I feel let down and mildly annoyed at the grand opaqueness of advice given by university commencement speakers such as “follow your bliss”, “listen to your heart”, or “do something you’re passionate about.” That’s all well and good, but that advice isn’t very practical if you haven’t found your bliss, or you don’t have a passion, or perhaps have a difficult time listening to your heart. For those still searching, what are they to do? What advice should they heed? How should they manage their careers post graduation? I’d offer a suggestion of embracing an entrepreneurial mindset; a mindset focused on maximized learning.
A philosopher named John Dewey had a catchphrase, “learn by doing.” Paraphrasing from An Incomplete Education by Judy Jones, he developed a theory of acquiring knowledge, emphasizing the problem solving nature of humans, and the importance of learning through experimentation. Dewey believed that the purpose of education should not revolve around the acquisition of a pre-determined set of skills, but rather the realization of one’s full potential and the ability to use those skills for the greater good. Now that’s a big idea.
By maximizing your learning through tangible experience – that is, by gaining authentic insight into what you like and don’t like – I believe you will eventually discover your passion. Below are a few suggestions on how you can maximize learning when starting out after graduation.
Take Survivable Risks
He encouraged all of us to take risks that we could recover from – both economically and emotionally – and eloquently named them “survivable risks.” Essentially, he suggested we risk to a point where we are in a position to continue living and learning in a healthy manner.
Taking on risk and tasting failure are important because taking those actions build resilience and demand reflection, and it is through this reflection we can maximize our learning and grow as a person.
Demand an Education
Despite what you may think, no one is going to give you an education, so you must demand and take one for yourself. In Education of a Wandering Man, Louis L’Amour writes: “No matter how much I admire our schools, I know that no university exists that can provide an education; what a university can provide is an outline, to give the learner a direction and guidance. The rest one has to do for oneself.”
No matter what situation you find yourself in post graduation, you must demand an education and strive to learn something new. No excuses. Not every company is going to take the time to invest in your education, so you must be making a constant investment on behalf of yourself. These investments can come in the form of reading classic literature, diligently taking online courses, visiting meetup.com groups, participating in hackathons, having authentic conversations over coffee, coding a Ruby-on-Rails side project, volunteering internationally, listening to university hall lectures or religious sermons, public speaking, poetry readings, taking a sculpting or wood working class at a local community art center, and my favorite, conversations with strangers while traveling within foreign lands.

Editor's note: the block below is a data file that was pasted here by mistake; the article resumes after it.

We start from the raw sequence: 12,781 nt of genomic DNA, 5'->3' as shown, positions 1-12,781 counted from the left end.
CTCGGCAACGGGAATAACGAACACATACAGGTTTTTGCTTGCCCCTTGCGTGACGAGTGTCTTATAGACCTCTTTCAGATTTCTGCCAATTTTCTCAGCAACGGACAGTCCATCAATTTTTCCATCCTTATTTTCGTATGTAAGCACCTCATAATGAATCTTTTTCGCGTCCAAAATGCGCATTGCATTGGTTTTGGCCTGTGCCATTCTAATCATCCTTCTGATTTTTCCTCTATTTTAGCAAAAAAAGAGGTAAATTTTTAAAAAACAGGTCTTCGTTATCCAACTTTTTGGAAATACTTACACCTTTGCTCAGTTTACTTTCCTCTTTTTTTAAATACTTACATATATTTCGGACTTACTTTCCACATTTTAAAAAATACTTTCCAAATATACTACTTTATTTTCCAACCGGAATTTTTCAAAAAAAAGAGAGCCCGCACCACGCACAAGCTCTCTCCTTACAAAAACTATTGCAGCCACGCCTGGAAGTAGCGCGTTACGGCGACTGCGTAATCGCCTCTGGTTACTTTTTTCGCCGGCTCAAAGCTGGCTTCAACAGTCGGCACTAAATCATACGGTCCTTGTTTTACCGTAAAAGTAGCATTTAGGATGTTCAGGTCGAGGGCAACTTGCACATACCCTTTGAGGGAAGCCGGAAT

Take the time to constantly expose yourself to other fields of study and learn from your surroundings. Be an observer and feel the world. Don’t let mindless, every day, accessible pleasures dull your mind and prevent you from mastering something. Be creative and seek challenges.
Don’t Be Afraid to Start Over
Each day you sell your time to an employer to perform an activity that may or may not be leading you to realize your full potential, and while you perform this activity you should be learning as much as possible in any environment. However, you want to avoid getting stuck doing something you don’t care about for too long. You aren’t doing anyone any good if you genuinely can’t stand the work. You won’t perform well enough and run the risk of sacrificing your reputation within the organization and among your co-working peers. If you are unhappy with a situation for too long, take action and move on. This is sometimes easier said than done because of the economic realities in which we all live, but you must be honest with yourself. The time you spend being miserable is time wasted on not learning or exploring something else.
Ask Questions – Lots of Them
People are fascinating creatures if you take the time to learn their stories and understand the forces that have molded them. So, ask lots and lots and lots of questions. In doing so, you will develop your emotional intelligence which will take you far and is applicable in all of life’s various arenas.
Ultimately, people want to work with people they can get along with – plain and simple. So take the time to gain empathy, see things from another person’s point of view, consider how words or actions might make people feel, learn to listen and listen to learn. All of these skills will help you manage and resolve conflicts as well as help you develop great working relationships.
No one can survive and make it in this world alone. You must invest in relationships because one day you will need a support network that can catch you when you fall and bounce you onto another opportunity.
In closing, I believe that by taking survivable risks and continuously demanding an education, no matter the environment, and pulling knowledge out of others through questions, you develop an authentic sense of what you’re passionate about and simultaneously develop into your full potential.
As recent graduates are bravely born into the workforce and take on something new, I hope they take a chance while they can, I hope they go exploring and gain perspective, and I hope they have the courage to spend time on things they – at least for the moment – believe are important and good.